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Light therapy

The Light, the eye and the human rhythm


We know today that light acts as a natural clock for many physiological processes. Bright light travels in the form of electric impulses via the eyes and the optical nerves to the "inner clock" of our brain.


The "inner clock" processes the information about light and darkness and instructs other parts of the brain to rhythmically distribute chemical messengers such as the "sleeping hormone" melatonin and the neurotransmitters serotonin and norepinephrine which are known as the "good mood makers".


In periods of darkness melatonin is produced and in periods of sufficient light, the body ceases to produce it.


The therapy only takes between 30 minutes and two hours, depending on the power of the lamps used. The lamps usually consist of fluorescent tubes which convey a luminous intensity of either 2,500, 5,000 or 10,000 lux.


The UV part of the light is filtered out in view of the possible risks to the skin and eyes. The infra-red rays are also eliminated as a precaution against the risk of contracting cataracts.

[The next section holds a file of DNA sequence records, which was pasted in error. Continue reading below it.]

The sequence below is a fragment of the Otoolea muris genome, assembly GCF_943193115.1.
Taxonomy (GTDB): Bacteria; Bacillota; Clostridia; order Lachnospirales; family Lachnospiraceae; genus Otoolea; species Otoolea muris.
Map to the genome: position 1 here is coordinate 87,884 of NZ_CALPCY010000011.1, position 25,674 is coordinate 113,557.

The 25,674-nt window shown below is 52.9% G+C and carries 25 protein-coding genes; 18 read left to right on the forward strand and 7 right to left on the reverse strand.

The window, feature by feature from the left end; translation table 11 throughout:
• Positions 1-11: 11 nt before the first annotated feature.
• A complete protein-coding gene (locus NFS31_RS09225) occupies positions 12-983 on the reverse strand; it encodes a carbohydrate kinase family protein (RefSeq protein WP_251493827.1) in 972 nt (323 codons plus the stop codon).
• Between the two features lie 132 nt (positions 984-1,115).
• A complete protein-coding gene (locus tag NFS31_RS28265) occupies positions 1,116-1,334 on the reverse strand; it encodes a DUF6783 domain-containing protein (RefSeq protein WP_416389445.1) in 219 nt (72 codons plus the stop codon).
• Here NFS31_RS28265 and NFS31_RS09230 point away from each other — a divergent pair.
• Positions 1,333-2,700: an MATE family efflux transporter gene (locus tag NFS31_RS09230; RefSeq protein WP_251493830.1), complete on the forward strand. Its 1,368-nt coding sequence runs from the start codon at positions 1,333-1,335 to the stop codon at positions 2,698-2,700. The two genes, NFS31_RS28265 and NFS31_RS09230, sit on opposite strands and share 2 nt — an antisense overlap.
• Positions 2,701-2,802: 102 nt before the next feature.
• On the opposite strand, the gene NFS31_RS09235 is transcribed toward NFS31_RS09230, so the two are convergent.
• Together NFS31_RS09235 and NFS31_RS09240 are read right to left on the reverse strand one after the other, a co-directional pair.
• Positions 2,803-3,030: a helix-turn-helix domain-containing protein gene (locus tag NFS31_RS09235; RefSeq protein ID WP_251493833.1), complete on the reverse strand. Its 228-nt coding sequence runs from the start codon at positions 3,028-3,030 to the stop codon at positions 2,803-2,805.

During the therapy the patients sit between half and one metre away from the lamp. They should keep their eyes open and they can simultaneously read, work, watch television or pedal away on their training bike.


There is some speculation as to whether the success of the light therapy can be accounted for as a placebo effect, that is a positive effect which is based purely on faith in the therapy.


However, most patients really do experience a definite, positive effect; this could be seen in tests using a less bright light where the results of the therapy could rarely be called successful.